Dan realized his drive to align his colleagues around an envisioned future state moved too far, too fast. Pushing harder meant shoving his colleagues into the panic zone. For this one meeting, building trust and capacity for greater strategic thinking was far enough.

In contrast, Delilah engaged her peers in one-to-one conversations to explore her ideas and vision. She learned her colleagues were ready and willing to propose more transformational changes to the organization. They had just fallen into the comfort zone. With a bit of a push, she secured their support and commitment to approach the meeting differently, to great effect. 

For Dan, grace and space were needed. For Delilah, challenge and inspiration. They adapted their approaches to spark forward momentum without losing connection to those they sought to influence and lead.

Your Underlying Drivers and Motivations

Perhaps the hardest of these perspectives to address is calibrating our own impatience and drive. 

As a strategic leader, you are constantly living in a natural tension between where you are and where you want to be. And our drive makes us want to close that gap as fast as possible.  But what is truly needed—both from the market and from those we lead—to effectively bring them along and engender true commitment to the future direction?

Delilah saw a series of dominos that must fall to realize her vision—the first being the meeting. She was convinced a transformational approach was required now.  

But how much of that assessment was a result of her own drive? In this instance, challenge and inspiration had the desired effect.  Which makes it even riskier for Delilah to keep pushing for change.  She has pushed too far in the past, sometimes to detrimental effect, and lost credibility to influence the change at all. 

Although it’s unlikely to occur in a single meeting, if we continually push “too far, too fast” we will lose trust and followership.

Dan initially felt his meeting was a failure. Yet, when we calibrated the need for change through these three perspectives, we realized his drive had overtaken him, and it was the source of his perception of failure. Even though he created space, his internal drive was still pushing harder than it needed to, making it difficult to be effective at securing the needed alignment and buy-in from his colleagues.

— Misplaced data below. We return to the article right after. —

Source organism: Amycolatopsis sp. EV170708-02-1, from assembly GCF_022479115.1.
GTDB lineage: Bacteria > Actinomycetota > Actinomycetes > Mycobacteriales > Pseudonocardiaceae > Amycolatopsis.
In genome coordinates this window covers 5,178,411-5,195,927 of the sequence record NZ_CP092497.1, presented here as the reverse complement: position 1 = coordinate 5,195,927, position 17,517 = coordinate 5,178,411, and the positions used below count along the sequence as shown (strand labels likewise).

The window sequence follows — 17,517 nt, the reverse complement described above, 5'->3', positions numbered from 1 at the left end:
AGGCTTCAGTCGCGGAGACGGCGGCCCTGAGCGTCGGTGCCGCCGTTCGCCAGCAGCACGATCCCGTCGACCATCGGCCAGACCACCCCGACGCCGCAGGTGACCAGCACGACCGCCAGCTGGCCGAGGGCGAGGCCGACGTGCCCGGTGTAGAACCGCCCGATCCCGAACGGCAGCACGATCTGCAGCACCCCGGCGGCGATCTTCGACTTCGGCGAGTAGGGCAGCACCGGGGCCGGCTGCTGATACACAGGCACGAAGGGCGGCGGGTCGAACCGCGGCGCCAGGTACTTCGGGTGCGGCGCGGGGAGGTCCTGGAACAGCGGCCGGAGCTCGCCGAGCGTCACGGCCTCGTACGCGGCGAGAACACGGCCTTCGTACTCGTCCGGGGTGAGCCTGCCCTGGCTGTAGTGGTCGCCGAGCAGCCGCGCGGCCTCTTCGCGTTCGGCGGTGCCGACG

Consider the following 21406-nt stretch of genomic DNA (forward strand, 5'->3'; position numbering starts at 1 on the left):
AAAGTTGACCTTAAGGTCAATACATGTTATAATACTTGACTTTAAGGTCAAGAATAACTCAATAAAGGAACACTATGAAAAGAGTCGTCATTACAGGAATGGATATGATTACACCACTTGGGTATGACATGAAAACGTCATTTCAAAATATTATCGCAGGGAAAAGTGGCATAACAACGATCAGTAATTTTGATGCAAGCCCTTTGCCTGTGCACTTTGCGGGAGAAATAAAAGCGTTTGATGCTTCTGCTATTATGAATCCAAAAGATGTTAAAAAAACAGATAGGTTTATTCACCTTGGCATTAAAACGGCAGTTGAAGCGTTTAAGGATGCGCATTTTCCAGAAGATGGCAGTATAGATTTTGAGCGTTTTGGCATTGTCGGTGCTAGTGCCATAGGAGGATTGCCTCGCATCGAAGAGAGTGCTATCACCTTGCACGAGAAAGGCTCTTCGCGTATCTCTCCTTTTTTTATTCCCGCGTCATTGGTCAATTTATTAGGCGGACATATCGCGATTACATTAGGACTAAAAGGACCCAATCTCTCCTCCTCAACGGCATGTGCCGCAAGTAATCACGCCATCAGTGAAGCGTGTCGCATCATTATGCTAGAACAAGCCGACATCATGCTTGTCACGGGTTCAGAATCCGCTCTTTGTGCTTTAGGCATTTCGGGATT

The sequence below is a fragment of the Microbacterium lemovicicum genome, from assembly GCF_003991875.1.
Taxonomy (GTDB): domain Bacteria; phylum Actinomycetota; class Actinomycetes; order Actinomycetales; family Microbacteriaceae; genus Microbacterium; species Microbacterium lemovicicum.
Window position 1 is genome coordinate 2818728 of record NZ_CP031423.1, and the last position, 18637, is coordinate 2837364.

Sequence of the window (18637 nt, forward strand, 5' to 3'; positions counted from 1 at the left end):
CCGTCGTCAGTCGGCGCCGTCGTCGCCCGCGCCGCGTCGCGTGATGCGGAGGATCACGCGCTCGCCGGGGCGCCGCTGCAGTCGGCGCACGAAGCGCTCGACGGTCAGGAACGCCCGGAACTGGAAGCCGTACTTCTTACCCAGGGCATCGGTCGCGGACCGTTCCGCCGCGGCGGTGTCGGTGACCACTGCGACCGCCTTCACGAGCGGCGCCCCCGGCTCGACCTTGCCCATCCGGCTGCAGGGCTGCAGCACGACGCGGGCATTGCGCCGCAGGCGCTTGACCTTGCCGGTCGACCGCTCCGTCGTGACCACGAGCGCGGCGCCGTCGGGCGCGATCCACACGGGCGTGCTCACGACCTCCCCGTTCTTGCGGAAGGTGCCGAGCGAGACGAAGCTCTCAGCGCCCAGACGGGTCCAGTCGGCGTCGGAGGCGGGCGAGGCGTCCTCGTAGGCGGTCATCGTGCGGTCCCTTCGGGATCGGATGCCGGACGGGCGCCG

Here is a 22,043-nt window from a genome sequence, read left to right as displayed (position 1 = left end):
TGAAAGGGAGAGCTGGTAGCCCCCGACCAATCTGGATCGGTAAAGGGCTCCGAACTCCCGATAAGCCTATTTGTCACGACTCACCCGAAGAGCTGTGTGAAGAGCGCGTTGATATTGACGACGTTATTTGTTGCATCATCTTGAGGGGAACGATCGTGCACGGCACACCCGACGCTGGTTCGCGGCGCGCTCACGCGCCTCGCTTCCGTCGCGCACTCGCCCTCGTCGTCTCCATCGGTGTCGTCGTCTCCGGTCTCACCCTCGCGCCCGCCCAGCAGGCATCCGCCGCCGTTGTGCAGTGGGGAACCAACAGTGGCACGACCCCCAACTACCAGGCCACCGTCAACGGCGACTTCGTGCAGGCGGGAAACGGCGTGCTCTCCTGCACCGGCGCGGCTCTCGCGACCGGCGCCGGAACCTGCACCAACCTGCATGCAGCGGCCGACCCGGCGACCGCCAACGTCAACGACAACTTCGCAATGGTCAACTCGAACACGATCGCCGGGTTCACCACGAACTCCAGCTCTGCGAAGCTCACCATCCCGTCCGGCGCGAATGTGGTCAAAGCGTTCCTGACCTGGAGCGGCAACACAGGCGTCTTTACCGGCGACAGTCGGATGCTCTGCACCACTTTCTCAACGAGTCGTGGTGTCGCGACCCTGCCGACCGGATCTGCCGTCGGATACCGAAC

Putting It All Together: How Far, How Fast—Today?

As transformational leaders, it is our job to build and sustain momentum toward the desired future state.  

And in day-to-day strategic leadership, you must decide how best to measure that forward momentum—today, tomorrow, this week. For Delilah, the momentum was, and needed to be, a decisive and direction-changing meeting. Dan, on the other hand, recalibrated his drive in order to build trust and rapport and open up strategic thinking and diverse perspectives.  

Both have forward momentum to them. And both will wonder:

  • Did I change the organization fast enough?
  • Did I push too hard to effect the needed change?

There is no knowing. We only have each day to experiment, and to adapt. One of the many balancing acts of strategic leadership.  

Push and stretch today, pull back and let things emerge tomorrow. Reconsider your measure of forward momentum. What is needed today?  

Transformational change. One day at a time.